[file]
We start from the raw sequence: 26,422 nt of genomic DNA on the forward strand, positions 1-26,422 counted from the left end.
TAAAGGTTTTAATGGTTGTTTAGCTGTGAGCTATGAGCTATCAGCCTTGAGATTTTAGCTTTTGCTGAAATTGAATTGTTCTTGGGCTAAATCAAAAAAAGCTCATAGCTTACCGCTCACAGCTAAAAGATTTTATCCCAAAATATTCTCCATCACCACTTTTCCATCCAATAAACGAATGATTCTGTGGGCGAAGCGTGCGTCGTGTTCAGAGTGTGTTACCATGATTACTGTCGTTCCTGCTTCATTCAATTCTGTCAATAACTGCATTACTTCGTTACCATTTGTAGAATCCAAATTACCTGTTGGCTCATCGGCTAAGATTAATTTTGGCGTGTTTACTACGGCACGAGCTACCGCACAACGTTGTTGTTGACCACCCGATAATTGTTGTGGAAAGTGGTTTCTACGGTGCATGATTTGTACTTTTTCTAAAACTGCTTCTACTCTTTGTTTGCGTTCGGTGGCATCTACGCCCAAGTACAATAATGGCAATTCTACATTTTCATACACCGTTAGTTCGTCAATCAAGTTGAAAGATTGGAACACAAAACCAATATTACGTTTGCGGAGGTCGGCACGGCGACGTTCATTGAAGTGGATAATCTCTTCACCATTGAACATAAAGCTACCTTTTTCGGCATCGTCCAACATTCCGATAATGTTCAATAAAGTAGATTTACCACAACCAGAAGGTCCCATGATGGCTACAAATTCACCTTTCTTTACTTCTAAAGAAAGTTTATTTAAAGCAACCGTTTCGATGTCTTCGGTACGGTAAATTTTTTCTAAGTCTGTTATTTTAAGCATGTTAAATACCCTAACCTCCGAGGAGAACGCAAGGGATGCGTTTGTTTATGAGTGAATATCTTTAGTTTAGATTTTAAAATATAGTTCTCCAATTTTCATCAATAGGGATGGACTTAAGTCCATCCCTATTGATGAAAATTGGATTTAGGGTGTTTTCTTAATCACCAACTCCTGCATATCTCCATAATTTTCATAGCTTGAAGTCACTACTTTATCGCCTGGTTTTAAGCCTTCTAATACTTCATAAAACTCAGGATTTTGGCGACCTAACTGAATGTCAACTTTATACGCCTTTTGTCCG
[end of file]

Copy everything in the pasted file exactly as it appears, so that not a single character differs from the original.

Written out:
We start from the raw sequence: 26,422 nt of genomic DNA on the forward strand, positions 1-26,422 counted from the left end.
TAAAGGTTTTAATGGTTGTTTAGCTGTGAGCTATGAGCTATCAGCCTTGAGATTTTAGCTTTTGCTGAAATTGAATTGTTCTTGGGCTAAATCAAAAAAAGCTCATAGCTTACCGCTCACAGCTAAAAGATTTTATCCCAAAATATTCTCCATCACCACTTTTCCATCCAATAAACGAATGATTCTGTGGGCGAAGCGTGCGTCGTGTTCAGAGTGTGTTACCATGATTACTGTCGTTCCTGCTTCATTCAATTCTGTCAATAACTGCATTACTTCGTTACCATTTGTAGAATCCAAATTACCTGTTGGCTCATCGGCTAAGATTAATTTTGGCGTGTTTACTACGGCACGAGCTACCGCACAACGTTGTTGTTGACCACCCGATAATTGTTGTGGAAAGTGGTTTCTACGGTGCATGATTTGTACTTTTTCTAAAACTGCTTCTACTCTTTGTTTGCGTTCGGTGGCATCTACGCCCAAGTACAATAATGGCAATTCTACATTTTCATACACCGTTAGTTCGTCAATCAAGTTGAAAGATTGGAACACAAAACCAATATTACGTTTGCGGAGGTCGGCACGGCGACGTTCATTGAAGTGGATAATCTCTTCACCATTGAACATAAAGCTACCTTTTTCGGCATCGTCCAACATTCCGATAATGTTCAATAAAGTAGATTTACCACAACCAGAAGGTCCCATGATGGCTACAAATTCACCTTTCTTTACTTCTAAAGAAAGTTTATTTAAAGCAACCGTTTCGATGTCTTCGGTACGGTAAATTTTTTCTAAGTCTGTTATTTTAAGCATGTTAAATACCCTAACCTCCGAGGAGAACGCAAGGGATGCGTTTGTTTATGAGTGAATATCTTTAGTTTAGATTTTAAAATATAGTTCTCCAATTTTCATCAATAGGGATGGACTTAAGTCCATCCCTATTGATGAAAATTGGATTTAGGGTGTTTTCTTAATCACCAACTCCTGCATATCTCCATAATTTTCATAGCTTGAAGTCACTACTTTATCGCCTGGTTTTAAGCCTTCTAATACTTCATAAAACTCAGGATTTTGGCGACCTAACTGAATGTCAACTTTATACGCCTTTTGTCCG